Sai Dharam Tej And Samyuktha Menon’s Telugu Supernatural Thriller ‘Virupaksha’Movie Review

It is simple to dismiss a story that mentions paranormal activity as superstition. The storyteller’s job is to create the story’s universe in such a way that the audience is drawn in, keeps reading to learn more about the unexplained events, and starts to feel sympathy for some of the characters. In the Telugu movie Virupaksha, whose screenplay was penned by Sukumar, director Karthik Varma Dandu painstakingly creates the make-believe world of Rudravanam village. I found myself wondering why a character would risk difficulty by entering the bush at night or why another character would violate a line that is supposed to be sacred while a sequence of unsettling events takes place. The movie begins with a particularly eerie scene about an hour in.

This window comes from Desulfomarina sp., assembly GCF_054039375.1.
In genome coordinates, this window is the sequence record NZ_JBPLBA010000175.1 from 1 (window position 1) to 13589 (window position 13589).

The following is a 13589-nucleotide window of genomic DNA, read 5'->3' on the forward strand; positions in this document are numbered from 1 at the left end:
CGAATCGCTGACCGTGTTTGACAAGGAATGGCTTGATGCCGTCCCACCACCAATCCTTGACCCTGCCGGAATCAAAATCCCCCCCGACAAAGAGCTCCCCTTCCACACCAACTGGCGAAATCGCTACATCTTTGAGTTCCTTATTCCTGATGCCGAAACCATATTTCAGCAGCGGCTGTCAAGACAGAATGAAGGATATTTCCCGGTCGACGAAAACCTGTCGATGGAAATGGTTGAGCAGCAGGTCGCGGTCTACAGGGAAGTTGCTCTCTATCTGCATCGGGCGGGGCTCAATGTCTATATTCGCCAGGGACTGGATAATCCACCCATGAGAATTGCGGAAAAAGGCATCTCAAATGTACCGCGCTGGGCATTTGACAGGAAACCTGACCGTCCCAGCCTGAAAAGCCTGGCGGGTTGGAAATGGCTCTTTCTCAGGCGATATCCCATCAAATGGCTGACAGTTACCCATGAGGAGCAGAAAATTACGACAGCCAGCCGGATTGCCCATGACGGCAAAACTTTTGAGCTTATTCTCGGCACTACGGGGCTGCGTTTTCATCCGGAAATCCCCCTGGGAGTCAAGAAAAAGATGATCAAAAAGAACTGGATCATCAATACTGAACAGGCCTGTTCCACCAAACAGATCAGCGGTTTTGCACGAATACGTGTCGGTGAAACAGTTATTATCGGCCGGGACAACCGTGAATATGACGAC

Along with his mother, Surya (Sai Dharam Tej) travels to the village of Rudravanam. The mother interprets their welcome as perhaps being a bad omen. It is ruled out as a possibility in the forests by Surya. The village deity and ritualistic practices, overseen by the temple priest (Sai Chand), are the centre of life in Rudravanam. Surya and Nandini, the daughter of the sarpanch (Rajiv Kanakala), have a hasty and superficially written relationship.